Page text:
Philosophy In Jazz
Bruce Von Stiers
As a jazz guitarist, Gene Ess has a decent pedigree. He received an outstanding performance award from Downbeat magazine. He graduated with honors from the Berklee College of Music. Gene toured and recorded with The Rashied Ali Quartet. Gene's album from last year, Eternal Monomyth, garnered international acclaims.
This year finds Gene with a brand new album. This one is titled Absurdist Theater. A philosopher at heart, Gene chose the theme of the album as the absence of hope and meaning. He uses both instruments and vocals to illustrate this disparity.
Working with Gene on the album are Manuel Valera, Yasushi Nakamura, Clarence Penn and Thana Alexa. Manuel, besides leading his own band, helps out here on piano and keyboards. Bass player Yasushi has played with Wynton Marsalis among other greats. He plays both the acoustic and electric bass on this album. The drummer for the album, Clarence, has also played with Wynton Marsalis as well as Randy Becker and Stanley Clarke. Besides her own album from last year, Ode To Heroes, Thana has sung on albums by Antonio Sanchez and Matija Dedic. She lends her fantastic voice to the songs on this album as well. On the album, Gene plays guitar and synth. He also wrote all of the compositions.
The album has eight songs and a play time of fifty-nine minutes. It was produced by Gene and released on the SIMP Records label.
Out of the Ashes is the first song. Thana has almost otherworldly vocals to begin the song. Then Gene comes in with guitar followed by and keys. It is a subtle piece that has a lot of nice piano.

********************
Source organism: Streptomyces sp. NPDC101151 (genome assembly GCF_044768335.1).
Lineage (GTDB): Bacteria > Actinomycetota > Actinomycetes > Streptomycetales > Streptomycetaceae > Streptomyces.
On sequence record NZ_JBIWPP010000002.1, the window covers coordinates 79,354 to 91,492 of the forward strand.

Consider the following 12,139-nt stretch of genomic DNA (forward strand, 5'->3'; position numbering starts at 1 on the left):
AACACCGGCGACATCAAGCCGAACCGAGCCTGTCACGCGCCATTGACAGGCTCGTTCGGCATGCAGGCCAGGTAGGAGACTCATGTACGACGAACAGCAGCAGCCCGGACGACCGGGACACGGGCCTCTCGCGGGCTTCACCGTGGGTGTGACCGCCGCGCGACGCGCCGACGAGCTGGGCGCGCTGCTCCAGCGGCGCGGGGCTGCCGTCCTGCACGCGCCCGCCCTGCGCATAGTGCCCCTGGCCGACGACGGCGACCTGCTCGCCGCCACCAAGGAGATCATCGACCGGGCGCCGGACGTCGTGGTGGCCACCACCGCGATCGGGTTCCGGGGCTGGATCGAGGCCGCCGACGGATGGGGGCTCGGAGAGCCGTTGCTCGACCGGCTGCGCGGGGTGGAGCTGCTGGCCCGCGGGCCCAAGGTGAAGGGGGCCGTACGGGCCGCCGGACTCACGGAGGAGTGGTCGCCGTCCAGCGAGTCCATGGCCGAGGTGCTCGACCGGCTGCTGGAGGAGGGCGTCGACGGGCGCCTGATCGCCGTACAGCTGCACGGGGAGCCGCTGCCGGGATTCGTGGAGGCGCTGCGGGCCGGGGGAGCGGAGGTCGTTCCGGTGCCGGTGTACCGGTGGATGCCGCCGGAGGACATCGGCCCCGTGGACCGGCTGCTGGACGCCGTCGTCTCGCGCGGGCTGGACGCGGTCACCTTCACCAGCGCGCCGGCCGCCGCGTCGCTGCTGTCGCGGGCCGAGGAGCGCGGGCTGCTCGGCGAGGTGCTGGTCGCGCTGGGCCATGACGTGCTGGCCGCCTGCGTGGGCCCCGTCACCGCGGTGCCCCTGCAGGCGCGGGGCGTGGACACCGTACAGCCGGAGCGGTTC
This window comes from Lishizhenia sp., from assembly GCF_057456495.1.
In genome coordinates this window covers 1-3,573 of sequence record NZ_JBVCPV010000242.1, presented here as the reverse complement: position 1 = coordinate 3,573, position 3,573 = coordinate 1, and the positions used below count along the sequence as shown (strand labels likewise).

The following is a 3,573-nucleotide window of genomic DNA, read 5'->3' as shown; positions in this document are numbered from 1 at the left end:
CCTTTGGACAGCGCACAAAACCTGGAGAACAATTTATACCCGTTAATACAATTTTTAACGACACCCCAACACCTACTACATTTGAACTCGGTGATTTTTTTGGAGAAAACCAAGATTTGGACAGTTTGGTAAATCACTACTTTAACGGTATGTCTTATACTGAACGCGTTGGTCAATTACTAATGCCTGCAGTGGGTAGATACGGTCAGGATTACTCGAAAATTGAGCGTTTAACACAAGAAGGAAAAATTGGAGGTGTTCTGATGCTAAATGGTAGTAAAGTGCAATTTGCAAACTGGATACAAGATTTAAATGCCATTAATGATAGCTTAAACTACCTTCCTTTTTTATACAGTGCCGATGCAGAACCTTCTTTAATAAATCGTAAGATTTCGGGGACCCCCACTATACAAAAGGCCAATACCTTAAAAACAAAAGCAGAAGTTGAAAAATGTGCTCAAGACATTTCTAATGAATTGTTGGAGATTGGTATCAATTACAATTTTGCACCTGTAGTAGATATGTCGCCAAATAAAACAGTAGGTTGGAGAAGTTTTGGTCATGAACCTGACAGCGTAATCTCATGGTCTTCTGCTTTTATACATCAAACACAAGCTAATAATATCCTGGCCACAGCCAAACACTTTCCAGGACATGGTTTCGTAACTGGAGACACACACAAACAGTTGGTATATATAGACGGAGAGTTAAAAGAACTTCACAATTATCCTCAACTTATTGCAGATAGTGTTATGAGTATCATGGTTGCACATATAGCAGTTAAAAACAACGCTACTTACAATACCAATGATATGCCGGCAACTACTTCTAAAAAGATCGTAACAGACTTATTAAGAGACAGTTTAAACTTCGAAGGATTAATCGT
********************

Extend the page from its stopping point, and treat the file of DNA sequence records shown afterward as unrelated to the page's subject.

In Greek mythology, Circe was an enchantress who could turn humans into animals. Odysseus bested her and became her lover. There is a song on the album titled Circe's Compassion. It is a fairly fast paced song at times. It slows down with the vocals of Thana. The vocals have an almost Brazilian tone, reminiscent of Flora Purim.
Jade Stones is the third song. The first two songs only had Thana in a kind of two or three sound harmony. This song actually has lyrics for Thana to sing. It is a soft and gentle song, which really showcases Thana's vocals in front of nice and easy guitar, keys and drums.
The next song has a strong guitar and keyboard presence. The title for the song is Kunai. Thana once again provides vocals that are similar to the first songs on the album.
There is some very interesting synth work on the front end of the song Torii. Then the bass kicks in. This song has more of a regular jazz sound to it. Thana has some nice harmony in the song.
Forkball (for Odette) is a soft and light jazz piece with guitar and drum as the primary music.
Dejala Que Pase has subtle piano that at times slightly darker than the beautiful vocals by Thana. About half way through the song, it gets very busy then slows back down again.
The final song on the album is Upward and Onward! It is a fast paced piece with a lot drum and guitar. Once again Thana provides some lilting vocals.
Each of the songs has a particular theme. Basically, through the music, Gene attempts to show how helpless life can be and how that can be overcome. The press release for the album termed the music as sort of a “jazz opera.” It does have that kind of sense of drama and angst that you find in most opera. So I guess that would be an apt comparison.
I am not really used to jazz albums with such a heady theme. But Gene makes it work well. I found the album very interesting. The material was unique and the musicians did an excellent job. Thana's vocals were terrific.
Absurdist Theater is available at major digital and traditional music retailers.
To learn more, visit www.jazzgenemusic.com
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© 2016 Bruce E Von Stiers